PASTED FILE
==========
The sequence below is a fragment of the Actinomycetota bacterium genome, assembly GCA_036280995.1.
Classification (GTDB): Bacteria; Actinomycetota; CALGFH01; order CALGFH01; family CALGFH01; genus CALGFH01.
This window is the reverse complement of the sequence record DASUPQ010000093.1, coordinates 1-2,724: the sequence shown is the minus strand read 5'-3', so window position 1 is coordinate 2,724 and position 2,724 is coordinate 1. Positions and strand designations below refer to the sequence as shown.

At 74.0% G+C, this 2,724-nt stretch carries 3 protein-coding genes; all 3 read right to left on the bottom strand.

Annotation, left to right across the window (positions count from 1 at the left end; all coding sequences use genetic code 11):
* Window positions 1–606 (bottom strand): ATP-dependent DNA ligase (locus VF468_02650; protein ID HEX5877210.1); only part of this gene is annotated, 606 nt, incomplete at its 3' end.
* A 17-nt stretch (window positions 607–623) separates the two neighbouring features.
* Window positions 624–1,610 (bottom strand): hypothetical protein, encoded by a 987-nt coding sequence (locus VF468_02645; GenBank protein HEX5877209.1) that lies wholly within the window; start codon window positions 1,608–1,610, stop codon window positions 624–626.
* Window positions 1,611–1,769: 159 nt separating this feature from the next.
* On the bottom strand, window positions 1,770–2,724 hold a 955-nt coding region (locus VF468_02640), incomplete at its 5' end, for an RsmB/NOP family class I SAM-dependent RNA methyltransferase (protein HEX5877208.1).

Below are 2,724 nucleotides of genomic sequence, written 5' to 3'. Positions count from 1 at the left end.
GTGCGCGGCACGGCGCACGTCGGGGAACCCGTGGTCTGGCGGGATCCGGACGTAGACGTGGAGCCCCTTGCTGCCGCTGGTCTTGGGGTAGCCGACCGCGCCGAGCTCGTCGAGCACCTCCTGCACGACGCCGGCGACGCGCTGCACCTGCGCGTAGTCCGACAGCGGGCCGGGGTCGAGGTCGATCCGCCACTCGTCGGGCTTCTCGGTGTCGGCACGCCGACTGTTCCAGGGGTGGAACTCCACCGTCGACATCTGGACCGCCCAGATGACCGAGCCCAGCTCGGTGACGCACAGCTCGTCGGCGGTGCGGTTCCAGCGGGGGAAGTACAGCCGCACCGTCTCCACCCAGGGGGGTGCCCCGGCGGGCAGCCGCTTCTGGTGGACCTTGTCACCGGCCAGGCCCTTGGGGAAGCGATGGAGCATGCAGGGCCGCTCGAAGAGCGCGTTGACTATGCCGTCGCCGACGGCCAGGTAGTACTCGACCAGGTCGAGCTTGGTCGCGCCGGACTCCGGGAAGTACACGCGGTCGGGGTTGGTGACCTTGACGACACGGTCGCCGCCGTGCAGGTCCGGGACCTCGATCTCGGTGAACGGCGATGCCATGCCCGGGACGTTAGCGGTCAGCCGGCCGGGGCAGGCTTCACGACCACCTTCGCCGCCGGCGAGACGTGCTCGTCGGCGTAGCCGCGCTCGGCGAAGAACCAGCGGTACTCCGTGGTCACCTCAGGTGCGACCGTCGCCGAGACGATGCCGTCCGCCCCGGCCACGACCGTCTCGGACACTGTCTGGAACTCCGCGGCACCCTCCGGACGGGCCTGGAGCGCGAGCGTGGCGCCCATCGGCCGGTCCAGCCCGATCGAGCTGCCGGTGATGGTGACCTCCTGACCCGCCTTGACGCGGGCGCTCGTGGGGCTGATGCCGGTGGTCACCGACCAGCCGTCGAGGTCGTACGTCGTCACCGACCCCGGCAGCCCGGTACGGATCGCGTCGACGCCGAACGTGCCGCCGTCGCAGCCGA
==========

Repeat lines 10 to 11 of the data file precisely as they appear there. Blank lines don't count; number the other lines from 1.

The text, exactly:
* On the bottom strand, window positions 1,770–2,724 hold a 955-nt coding region (locus VF468_02640), incomplete at its 5' end, for an RsmB/NOP family class I SAM-dependent RNA methyltransferase (protein HEX5877208.1).

Below are 2,724 nucleotides of genomic sequence, written 5' to 3'. Positions count from 1 at the left end.